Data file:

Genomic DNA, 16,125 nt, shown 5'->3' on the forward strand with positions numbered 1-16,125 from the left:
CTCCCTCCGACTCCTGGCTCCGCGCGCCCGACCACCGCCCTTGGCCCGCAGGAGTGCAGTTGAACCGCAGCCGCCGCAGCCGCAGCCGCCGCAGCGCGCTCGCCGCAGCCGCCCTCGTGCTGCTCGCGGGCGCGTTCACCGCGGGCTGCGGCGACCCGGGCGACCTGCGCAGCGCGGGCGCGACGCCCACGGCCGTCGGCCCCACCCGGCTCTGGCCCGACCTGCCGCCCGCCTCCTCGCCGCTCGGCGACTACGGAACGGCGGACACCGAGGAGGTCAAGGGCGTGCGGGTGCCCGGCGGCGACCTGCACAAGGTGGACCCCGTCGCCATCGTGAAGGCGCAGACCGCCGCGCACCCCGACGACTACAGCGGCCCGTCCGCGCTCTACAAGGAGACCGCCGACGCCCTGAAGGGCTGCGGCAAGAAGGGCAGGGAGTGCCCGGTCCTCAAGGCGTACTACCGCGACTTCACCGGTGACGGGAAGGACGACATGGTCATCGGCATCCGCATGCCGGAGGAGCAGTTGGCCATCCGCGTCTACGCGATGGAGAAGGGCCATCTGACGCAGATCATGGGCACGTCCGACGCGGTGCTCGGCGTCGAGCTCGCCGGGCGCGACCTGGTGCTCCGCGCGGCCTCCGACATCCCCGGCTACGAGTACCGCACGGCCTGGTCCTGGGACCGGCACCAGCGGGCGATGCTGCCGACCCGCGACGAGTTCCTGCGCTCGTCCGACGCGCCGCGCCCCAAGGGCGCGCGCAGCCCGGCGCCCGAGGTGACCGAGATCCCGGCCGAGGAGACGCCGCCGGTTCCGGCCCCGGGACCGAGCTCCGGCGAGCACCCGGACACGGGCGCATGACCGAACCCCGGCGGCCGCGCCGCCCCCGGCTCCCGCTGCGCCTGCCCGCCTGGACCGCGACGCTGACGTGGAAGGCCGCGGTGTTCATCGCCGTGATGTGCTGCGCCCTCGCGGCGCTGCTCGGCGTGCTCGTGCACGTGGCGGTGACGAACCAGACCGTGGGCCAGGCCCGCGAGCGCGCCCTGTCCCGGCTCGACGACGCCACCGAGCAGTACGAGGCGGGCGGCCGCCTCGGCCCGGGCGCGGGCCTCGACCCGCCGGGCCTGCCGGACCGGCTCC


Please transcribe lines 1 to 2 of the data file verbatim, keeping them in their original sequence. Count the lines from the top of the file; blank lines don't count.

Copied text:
Genomic DNA, 16,125 nt, shown 5'->3' on the forward strand with positions numbered 1-16,125 from the left:
CTCCCTCCGACTCCTGGCTCCGCGCGCCCGACCACCGCCCTTGGCCCGCAGGAGTGCAGTTGAACCGCAGCCGCCGCAGCCGCAGCCGCCGCAGCGCGCTCGCCGCAGCCGCCCTCGTGCTGCTCGCGGGCGCGTTCACCGCGGGCTGCGGCGACCCGGGCGACCTGCGCAGCGCGGGCGCGACGCCCACGGCCGTCGGCCCCACCCGGCTCTGGCCCGACCTGCCGCCCGCCTCCTCGCCGCTCGGCGACTACGGAACGGCGGACACCGAGGAGGTCAAGGGCGTGCGGGTGCCCGGCGGCGACCTGCACAAGGTGGACCCCGTCGCCATCGTGAAGGCGCAGACCGCCGCGCACCCCGACGACTACAGCGGCCCGTCCGCGCTCTACAAGGAGACCGCCGACGCCCTGAAGGGCTGCGGCAAGAAGGGCAGGGAGTGCCCGGTCCTCAAGGCGTACTACCGCGACTTCACCGGTGACGGGAAGGACGACATGGTCATCGGCATCCGCATGCCGGAGGAGCAGTTGGCCATCCGCGTCTACGCGATGGAGAAGGGCCATCTGACGCAGATCATGGGCACGTCCGACGCGGTGCTCGGCGTCGAGCTCGCCGGGCGCGACCTGGTGCTCCGCGCGGCCTCCGACATCCCCGGCTACGAGTACCGCACGGCCTGGTCCTGGGACCGGCACCAGCGGGCGATGCTGCCGACCCGCGACGAGTTCCTGCGCTCGTCCGACGCGCCGCGCCCCAAGGGCGCGCGCAGCCCGGCGCCCGAGGTGACCGAGATCCCGGCCGAGGAGACGCCGCCGGTTCCGGCCCCGGGACCGAGCTCCGGCGAGCACCCGGACACGGGCGCATGACCGAACCCCGGCGGCCGCGCCGCCCCCGGCTCCCGCTGCGCCTGCCCGCCTGGACCGCGACGCTGACGTGGAAGGCCGCGGTGTTCATCGCCGTGATGTGCTGCGCCCTCGCGGCGCTGCTCGGCGTGCTCGTGCACGTGGCGGTGACGAACCAGACCGTGGGCCAGGCCCGCGAGCGCGCCCTGTCCCGGCTCGACGACGCCACCGAGCAGTACGAGGCGGGCGGCCGCCTCGGCCCGGGCGCGGGCCTCGACCCGCCGGGCCTGCCGGACCGGCTCC